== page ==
It’s possibly the least recognized and celebrated position on the football field, but it could be argued it’s one of the most important. It’s the center.
“I get to touch the ball on every play and if I mess up, the whole play is messed up,” said Jonathan Stricklin, senior center for the Bruce Trojans. “It all starts with me.”
“I’m always in the middle of the action and the first to get my hands on the ball every play,” said John Moore, sophomore center for the Vardaman Rams.
Most people grow up dreaming about being a star quarterback, running back or wide receiver, but never a center.
“I always wanted to be a tight end,” Calhoun City’s sophomore center Jordan England said. “But when they put me on the line it was OK. I just wanted to help the team any way I could.”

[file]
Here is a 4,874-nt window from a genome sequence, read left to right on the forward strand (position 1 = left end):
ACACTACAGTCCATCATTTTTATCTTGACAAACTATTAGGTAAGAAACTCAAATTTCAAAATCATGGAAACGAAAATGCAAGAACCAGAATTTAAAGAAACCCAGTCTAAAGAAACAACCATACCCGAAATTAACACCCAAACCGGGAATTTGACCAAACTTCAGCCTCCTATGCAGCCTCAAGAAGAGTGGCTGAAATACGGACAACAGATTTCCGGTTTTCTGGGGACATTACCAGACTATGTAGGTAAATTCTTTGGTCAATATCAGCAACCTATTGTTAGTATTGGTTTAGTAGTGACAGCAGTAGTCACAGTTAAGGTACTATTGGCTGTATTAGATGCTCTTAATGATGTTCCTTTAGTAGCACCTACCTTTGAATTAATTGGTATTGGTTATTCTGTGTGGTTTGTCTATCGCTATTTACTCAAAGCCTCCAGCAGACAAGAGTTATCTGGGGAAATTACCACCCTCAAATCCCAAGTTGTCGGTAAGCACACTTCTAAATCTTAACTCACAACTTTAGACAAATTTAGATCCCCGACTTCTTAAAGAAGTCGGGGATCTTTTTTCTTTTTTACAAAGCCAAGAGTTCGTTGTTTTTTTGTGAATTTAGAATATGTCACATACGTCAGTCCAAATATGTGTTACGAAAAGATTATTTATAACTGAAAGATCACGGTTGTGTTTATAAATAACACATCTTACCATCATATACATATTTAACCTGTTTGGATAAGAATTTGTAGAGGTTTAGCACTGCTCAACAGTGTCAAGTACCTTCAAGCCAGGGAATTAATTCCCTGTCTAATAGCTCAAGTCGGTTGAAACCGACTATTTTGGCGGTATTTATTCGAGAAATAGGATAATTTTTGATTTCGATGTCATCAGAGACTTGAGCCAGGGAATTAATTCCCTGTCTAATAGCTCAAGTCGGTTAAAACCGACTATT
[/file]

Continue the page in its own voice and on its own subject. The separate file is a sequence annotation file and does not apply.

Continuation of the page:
“I loved fullback. I played in it pee wee,” said Rhett McCormick, Calhoun Academy’s junior center. “I understood I wasn’t the fastest person out there when I moved up.”
All four agreed a lot of responsibility is placed on the center, which can be challenging.
“The hardest part is learning how to deliver a good snap, recognize the blitz and pick it up and keep your focus on everything,” Stricklin said.
“We work hard on getting our footwork right and getting to your block,” Moore said. “I also had to learn how not to flick my wrist on the snap. It took a little while, but I got it.”
“You’re the leader on the line, so you have to make sure everything is right and then focus on a good snap for your quarterback,” McCormick said.
The best part about the position was unanimous, too.
“I like firing off and hitting somebody,” England said.
“A perfect block always feels good,” Moore said.
“When you make that block that gets your running back into the open field, that’s the best part,” McCormick said.
“Delivering a good snap and then the key block that sets up a touchdown, that’s a great feeling,” Stricklin said.